- Nationally, the average matching rate for CHIP is roughly 70%, while Medicaid averages a 57% matching rate.
- An example of this: if Colorado budgeted $100M in 2023 for CHIP programs, the federal government would allot up to $69.3M (69.3% matching rate) of total funds.
- Under the Affordable Care Act (ACA), the matching rates for CHIP increased by +23 ppt in an effort to incentivize states to expand eligibility for children. However, the elevated ACA matching rates ultimately expired in 2019 since the rule was established for a finite period of time (2015-2019).
CHIP is capped financially by the government, meaning there is a limit or maximum amount of funding available for the program every year. Once the cap is reached, no further funds are provided regardless of the need or demand for the program. The federal budget gets determined by CMS, and generally speaking, is established every 6 years. Funds are then distributed to states based on the matching rate and in the form of block grants. Below are a few key nuances to CHIP funding:
- How much states spend per child is not truly comparable since states use a combination of different programs.
- While the enhanced federal matching rate is publicly available (e.g. 71% of funding is matched), the actual amount of spend is closer to 6.5 to 1 when looking at federal vs. state.
- An example of this: Texas’ budget for fiscal years 2018 and 2019 had allocated about $200 per child per month to the roughly 400,000 CHIP-eligible Texans. If you compare that to their actual CHIP spend in FY2020, you see roughly $1.4B for the same 400,000 eligible children, which is a slightly higher PMPM of $285.
Each of the elements covered above can be found in further detail in each unique state’s CHIP plan design. If you are planning to work, operate, or just have a general nerdy interest in learning more, we highly recommend digging into the reports for each state. Those reports can be found here.
As you’ll see outlined in each report, the broad mechanics of state CHIP plans include:
- Program type (e.g. separate CHIP, Medicaid Expansion, or a combination)
- Federal matching rate
- Premiums and Cost Sharing
- Benefits package
- Delivery system e.g. (FFS, managed care)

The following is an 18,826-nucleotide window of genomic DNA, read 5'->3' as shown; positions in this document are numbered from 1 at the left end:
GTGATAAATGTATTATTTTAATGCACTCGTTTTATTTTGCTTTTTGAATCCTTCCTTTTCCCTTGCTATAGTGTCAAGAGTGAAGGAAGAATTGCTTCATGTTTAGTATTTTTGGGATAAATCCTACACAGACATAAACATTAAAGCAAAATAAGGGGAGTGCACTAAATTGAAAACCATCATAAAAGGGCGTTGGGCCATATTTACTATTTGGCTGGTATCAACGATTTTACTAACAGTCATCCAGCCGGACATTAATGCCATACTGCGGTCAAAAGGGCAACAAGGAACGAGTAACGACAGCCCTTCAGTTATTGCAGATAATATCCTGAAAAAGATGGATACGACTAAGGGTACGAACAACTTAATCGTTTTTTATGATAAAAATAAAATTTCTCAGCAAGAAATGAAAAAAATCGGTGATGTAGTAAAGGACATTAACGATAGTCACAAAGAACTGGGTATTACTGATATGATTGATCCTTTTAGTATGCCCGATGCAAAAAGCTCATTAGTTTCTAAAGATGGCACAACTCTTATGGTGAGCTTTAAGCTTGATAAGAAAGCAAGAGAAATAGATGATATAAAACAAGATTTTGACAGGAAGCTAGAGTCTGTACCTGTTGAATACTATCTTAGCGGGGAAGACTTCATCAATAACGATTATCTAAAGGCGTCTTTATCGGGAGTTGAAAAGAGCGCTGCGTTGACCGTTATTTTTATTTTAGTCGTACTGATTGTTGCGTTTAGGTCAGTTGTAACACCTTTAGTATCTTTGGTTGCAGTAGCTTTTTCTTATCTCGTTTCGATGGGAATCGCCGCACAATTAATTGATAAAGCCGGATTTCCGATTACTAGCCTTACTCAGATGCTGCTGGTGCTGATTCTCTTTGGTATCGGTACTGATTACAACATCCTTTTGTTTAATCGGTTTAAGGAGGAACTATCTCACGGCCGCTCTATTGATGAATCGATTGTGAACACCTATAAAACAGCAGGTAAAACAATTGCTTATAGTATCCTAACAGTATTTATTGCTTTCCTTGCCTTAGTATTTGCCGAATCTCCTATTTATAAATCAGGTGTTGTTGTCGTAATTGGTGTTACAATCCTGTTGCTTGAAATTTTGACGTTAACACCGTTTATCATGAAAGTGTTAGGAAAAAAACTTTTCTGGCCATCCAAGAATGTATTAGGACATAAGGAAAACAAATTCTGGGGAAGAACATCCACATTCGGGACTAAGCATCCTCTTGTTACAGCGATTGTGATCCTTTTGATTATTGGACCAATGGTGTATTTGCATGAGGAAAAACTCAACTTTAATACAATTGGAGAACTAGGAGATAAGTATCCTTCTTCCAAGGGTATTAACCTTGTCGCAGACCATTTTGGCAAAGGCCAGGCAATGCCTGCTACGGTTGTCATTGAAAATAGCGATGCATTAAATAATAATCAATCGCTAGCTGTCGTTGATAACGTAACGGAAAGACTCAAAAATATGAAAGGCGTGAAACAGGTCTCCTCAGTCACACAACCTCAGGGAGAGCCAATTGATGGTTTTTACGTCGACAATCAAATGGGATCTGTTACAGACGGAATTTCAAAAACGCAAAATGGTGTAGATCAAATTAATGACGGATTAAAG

- Health Services Initiatives
- Quality Measures
There are a couple of sections to call out in a bit more detail.
First, the benefits package is where there is more flexibility for CHIP, particularly looking at the distinction between Medicaid-expansion and separate CHIP programs. The chart below provides a high-level overview of some of those key differences. As you can see, this is loaded with caveats and disclaimers since this can really vary state-to-state:
Another area to dive into a bit further is quality measures. The CHIP program is based on the annual guidelines set in various Core Sets from CMS. The most relevant to CHIP is the 2023 Child Core Set, which establishes the quality guidelines for a two-year period in six key areas: Primary care access and Preventative Care, Maternal/perinatal health, Acute and Chronic care, Behavioral health, Dental/oral services, and Experience.
Example: Connecticut’s HUSKY Plus program
Connecticut is one of the few states who only operate a separate CHIP program, rather than a combination of CHIP and Medicaid-expansion. This is administered via the HUSKY B and HUSKY Plus program (HPP), which is a supplemental benefit for children not eligible for Connecticut’s Medicaid plan (HUSKY A). HPP helps bridge the gap for services not traditionally covered by Medicaid.
Additional benefits offered through HPP include long-term rehabilitation, home health services, durable medical equipment like motorized wheelchairs and hearing aids for children, and other services such as nutritional counseling and orthotics (full list of HPP benefits here).